I'm normally a very laid-back person. Where do you want to go to eat? Somewhere good. What movie do you want to see? Almost anything, though subtitles are a bonus. What music do you want to hear? Anything but thrash.
But when it comes to dating, I sometimes fear that I have Seinfeld-like tendencies. Taste in movies and music, hairstyle and clothes, tone and inflection all have been reasons for me to stop seeing someone. In my defense, they're not The Reason for ditching my date, but they definitely have been part of the "Do I Stay or Do I Go?" list.
And perhaps that's why I'm (often) single. Chau Vuong, whom I talked to previously about his Soul Mate Calculator, says that most people are single because they have unrealistic expectations of potential mates.
But what's the difference between having standards and just being plain picky?
Liz Kelly, a Los Angeles-based dating coach and author of Smart Man Hunting, says that people aren't expecting unrealistic characteristics from potential dates; it's just unreasonable to expect to find someone who has all the characteristics you want.
"What I find is people have a checklist in their mind, and they want everything on the checklist," she says. "And you can't get everything."
Michaelle Weaver, 24, has a list of must-haves for her mate: "College degree, of course, a good job -- benefits, that kind of thing -- independent."
But, for her, it's not just about bringing home the bacon. It's also about bringing something to the table. "I want someone who can hold a conversation," says Weaver, who lives in Baltimore's Gay Street neighborhood.
It seems she has lucked out already. She says her fiance meets all of her criteria. "I would say I've found my ideal," she says.
But what about the rest of us?
Harold Dorsey, 35, of West Baltimore says conversation is a big thing for him, too. His best relationships have been when "you're having fun just having a conversation," he says.
He likes women who know how to have fun. And he loves "athletic" women.
What if he meets a woman who has a little pudge but makes him smile?
"It would be better for her to be athletic, but it's not necessary," he says.
Compromise is key, says Kelly. (Do I hear an echo? That sneaky C-word seems to come up nearly every week.) It's not a matter of knowing what you want, but knowing what's important.
"A lot of people, they place importance on the wrong things," Kelly says. "It becomes a case of 'I have to have somebody who's 6 feet 2 versus somebody who tells me I'm beautiful.' "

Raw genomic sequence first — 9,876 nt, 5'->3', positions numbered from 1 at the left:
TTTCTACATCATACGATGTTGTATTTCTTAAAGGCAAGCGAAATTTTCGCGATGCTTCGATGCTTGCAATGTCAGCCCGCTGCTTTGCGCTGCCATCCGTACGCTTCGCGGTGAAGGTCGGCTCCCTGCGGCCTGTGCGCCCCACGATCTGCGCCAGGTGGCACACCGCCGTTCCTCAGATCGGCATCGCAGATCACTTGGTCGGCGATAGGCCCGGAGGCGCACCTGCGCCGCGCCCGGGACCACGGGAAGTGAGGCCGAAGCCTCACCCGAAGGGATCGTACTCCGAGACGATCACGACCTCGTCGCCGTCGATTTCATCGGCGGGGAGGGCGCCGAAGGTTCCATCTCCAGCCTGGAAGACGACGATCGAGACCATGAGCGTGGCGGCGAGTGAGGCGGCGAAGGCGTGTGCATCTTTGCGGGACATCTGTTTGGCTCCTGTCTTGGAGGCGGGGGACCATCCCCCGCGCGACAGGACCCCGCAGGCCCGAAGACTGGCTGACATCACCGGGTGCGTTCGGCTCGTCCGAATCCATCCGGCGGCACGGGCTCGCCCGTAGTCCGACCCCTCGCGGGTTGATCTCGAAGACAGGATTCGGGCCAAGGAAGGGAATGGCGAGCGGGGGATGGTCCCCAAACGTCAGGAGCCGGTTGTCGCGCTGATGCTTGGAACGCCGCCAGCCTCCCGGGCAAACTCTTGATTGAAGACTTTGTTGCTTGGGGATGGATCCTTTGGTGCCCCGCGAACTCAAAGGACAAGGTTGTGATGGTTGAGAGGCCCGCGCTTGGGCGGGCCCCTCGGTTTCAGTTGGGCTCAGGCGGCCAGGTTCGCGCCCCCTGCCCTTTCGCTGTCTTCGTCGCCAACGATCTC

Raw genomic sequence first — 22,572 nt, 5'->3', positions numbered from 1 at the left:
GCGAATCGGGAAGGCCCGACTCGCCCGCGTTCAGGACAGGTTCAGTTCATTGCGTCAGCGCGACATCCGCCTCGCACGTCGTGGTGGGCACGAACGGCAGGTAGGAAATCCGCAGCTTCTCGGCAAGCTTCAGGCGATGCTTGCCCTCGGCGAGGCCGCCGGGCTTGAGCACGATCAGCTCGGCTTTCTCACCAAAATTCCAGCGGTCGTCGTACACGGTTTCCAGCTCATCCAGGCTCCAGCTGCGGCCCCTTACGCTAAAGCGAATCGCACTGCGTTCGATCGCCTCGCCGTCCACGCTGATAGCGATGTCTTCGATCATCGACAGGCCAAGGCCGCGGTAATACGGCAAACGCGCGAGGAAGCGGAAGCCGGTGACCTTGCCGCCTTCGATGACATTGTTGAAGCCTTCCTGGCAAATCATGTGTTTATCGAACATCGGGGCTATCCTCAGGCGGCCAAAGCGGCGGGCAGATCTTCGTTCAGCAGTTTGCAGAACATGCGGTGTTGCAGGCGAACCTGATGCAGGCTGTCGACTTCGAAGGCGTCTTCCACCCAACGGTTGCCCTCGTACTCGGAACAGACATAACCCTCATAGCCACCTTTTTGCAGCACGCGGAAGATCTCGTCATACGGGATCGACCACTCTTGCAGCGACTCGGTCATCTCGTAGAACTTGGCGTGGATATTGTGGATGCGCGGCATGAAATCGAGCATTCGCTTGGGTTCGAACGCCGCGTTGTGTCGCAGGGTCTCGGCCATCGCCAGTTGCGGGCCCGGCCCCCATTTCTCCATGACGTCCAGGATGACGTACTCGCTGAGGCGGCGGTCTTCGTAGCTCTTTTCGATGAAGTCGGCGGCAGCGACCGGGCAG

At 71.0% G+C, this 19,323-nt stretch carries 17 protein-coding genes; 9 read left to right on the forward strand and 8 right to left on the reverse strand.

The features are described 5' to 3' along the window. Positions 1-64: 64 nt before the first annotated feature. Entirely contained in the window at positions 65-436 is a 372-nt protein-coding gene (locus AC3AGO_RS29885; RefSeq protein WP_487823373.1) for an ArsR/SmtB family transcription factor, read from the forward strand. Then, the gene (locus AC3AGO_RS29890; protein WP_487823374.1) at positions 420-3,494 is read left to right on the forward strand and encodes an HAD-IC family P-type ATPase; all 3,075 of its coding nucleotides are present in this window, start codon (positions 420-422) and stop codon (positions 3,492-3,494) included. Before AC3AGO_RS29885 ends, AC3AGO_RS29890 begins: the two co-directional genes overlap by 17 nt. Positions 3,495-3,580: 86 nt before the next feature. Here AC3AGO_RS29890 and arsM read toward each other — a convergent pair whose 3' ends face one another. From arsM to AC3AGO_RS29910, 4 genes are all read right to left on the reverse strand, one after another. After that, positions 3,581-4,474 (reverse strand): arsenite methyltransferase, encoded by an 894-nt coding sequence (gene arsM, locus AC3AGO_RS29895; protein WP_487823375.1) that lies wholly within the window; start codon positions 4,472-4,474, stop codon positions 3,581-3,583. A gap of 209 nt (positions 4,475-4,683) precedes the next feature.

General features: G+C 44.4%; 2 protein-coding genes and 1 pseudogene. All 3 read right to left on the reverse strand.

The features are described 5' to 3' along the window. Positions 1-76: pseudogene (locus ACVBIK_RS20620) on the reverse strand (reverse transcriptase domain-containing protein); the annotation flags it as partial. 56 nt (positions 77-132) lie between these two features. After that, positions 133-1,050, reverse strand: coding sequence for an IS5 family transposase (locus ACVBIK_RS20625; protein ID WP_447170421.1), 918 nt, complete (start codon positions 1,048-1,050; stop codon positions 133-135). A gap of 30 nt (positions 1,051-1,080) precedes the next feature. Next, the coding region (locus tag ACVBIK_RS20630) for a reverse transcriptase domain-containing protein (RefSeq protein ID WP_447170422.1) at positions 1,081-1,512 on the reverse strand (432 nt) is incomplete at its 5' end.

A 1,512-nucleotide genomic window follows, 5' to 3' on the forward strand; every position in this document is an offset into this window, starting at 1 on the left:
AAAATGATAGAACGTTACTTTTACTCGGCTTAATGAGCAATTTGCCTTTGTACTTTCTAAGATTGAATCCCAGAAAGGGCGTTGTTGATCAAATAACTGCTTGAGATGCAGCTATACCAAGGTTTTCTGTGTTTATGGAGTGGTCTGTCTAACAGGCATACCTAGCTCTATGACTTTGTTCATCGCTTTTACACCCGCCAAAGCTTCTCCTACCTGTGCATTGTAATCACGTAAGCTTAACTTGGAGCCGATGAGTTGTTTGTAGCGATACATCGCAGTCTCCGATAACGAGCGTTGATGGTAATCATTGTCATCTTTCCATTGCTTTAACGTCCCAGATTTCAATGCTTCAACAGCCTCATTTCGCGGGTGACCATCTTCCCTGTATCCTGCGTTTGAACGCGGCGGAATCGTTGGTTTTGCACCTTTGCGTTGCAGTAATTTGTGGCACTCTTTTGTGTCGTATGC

Monisha Cherayil of Washington says it's a little hard to put an ideal into words. "It's always a little hard to describe in the abstract," says the 24-year-old.
But it's easy for her to stumble onto the abstract; she has the reality. She and her boyfriend have been together for more than five years.
Nonetheless, she says it's unrealistic to go out into the dating world with a list of wants.
"I don't really believe you can have a set of characteristics and find that," she says.
Instead, it all comes down to keeping an open mind.
"I think you only really find if someone is right for you if you spend time with them," she says.
Getting a sense of what's important can come with time. Weaver said her ideal mate has changed a lot as she has gotten older.
"When I was in high school," she says, "it was more what he could do for you."
What kind of car someone drives. What kind of clothes he or she wears.
Weaver says too many people have that mind-set and end up overlooking the gems who are already there.
"You can miss out on the greatest person in the world just because he doesn't drive an S Class," she says.
Now she values stability and education.
Still, Kelly warns that all the goodness in the world can't stand in for basic chemistry.
"You don't want to compromise so much so that there's no physical attraction," she says.
That's my story, too, and I'm sticking to it. It wasn't just because of the other person's weird voice or odd taste in music. The oomph just wasn't there.
But if you keep an open mind and are flexible -- that doesn't mean throw out all your standards -- you eventually will come upon a good one.
"The most important thing in the relationship is shared experience," says Cherayil. "Not a list of adjectives."